The next and last ground of the demurrer is that the deed of gift between all of these children, after the death of their father, does not describe the lands in Tennessee in such sufficiency as to take this deed out of the terms of the "fourth section of the Statute of Frauds, Section 7831 of the Code of Tennessee". This Court in Brummitt v. Brown, 159 Tenn. 612, 21 S.W. (2d) 626, 627, held that a deed which described the interest conveyed as "all my undivided interest in the estate of my father, Frank A. Brown, of Hamblen County, Tennessee", was a sufficient description. The Court in this opinion takes up and analyzes cases of this State for a hundred years back and correctly concludes that a description, where the heirs convey all of their interest in the real estate of their decedent heir, is a sufficient description and conveys the interest therein. It is needless for us to go into any further discussion of the matter because this opinion meets the question here directly and cites authorities and excellent reason therefor.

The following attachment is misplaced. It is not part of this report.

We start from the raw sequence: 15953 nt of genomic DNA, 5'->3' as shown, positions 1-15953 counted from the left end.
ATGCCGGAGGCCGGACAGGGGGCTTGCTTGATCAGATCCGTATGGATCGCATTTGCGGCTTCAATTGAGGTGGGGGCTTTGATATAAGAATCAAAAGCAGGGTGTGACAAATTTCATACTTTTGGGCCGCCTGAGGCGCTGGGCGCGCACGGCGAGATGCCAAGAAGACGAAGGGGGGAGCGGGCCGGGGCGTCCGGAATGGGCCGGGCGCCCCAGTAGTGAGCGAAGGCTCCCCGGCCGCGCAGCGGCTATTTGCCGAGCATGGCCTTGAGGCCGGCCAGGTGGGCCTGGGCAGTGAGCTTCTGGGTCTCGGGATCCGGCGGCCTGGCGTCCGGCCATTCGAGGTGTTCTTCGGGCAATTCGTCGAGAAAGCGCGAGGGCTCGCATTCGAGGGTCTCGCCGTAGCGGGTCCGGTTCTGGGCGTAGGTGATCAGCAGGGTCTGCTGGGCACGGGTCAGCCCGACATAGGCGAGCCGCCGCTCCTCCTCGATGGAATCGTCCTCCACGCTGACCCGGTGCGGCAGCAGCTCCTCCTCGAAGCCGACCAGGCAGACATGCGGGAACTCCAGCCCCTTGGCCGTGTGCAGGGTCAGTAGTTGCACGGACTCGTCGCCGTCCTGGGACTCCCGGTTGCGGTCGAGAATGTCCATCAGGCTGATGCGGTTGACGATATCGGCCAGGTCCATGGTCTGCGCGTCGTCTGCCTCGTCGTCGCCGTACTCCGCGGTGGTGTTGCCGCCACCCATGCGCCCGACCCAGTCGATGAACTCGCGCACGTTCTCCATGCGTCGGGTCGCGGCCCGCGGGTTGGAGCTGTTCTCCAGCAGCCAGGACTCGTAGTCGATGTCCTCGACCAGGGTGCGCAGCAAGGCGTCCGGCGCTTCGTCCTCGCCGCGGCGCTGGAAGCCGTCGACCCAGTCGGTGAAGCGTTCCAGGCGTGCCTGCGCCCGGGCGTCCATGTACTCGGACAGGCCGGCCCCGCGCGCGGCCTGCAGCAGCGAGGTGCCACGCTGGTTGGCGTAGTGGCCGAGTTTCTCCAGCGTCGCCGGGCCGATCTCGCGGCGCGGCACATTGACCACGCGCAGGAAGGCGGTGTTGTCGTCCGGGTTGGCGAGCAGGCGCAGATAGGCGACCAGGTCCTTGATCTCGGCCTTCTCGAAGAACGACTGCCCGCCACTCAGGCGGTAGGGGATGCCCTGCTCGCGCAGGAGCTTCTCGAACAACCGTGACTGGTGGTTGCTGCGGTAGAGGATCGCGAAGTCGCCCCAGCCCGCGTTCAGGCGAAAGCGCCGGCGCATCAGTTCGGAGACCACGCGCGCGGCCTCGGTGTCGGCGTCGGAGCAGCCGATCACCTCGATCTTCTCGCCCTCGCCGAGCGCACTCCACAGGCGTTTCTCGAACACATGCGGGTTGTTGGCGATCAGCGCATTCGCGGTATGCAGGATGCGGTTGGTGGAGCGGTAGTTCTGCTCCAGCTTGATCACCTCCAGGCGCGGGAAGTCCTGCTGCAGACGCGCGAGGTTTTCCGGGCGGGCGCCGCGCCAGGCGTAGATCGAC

The deed in question is a Mississippi form deed (apparently) between this mother and all of these children. It bears the date of January 16, 1935 and sets out the fact that these two children had been disinherited and then sets forth the fact that the father immediately before he died had desired all of them to have an equal share and thus for love and affection they conveyed to these two disinherited children "undivided one-eight interest each in all of the real and personal estate of which our deceased father was possessed at the time of his death * * *." This clearly brings this deed within the confines of Brummitt v. Brown, supra, and authorities there cited. Of course this deed could have been recorded in any County where the father owned real estate and no abstract company or title examiner is going to pass title to any property of the deceased which *671 has not been conveyed prior to this deed until the parties to the deed have conveyed their interest therein. It seems to us that it is easy to ascertain from the terms of this deed the description of the property conveyed.
For the reasons above set forth the decree of the Chancellor is affirmed and the case is remanded to the Chancery Court of Shelby County for further consideration and pleas as are deemed necessary. The costs of the cause are taxed against the appellants, defendants below.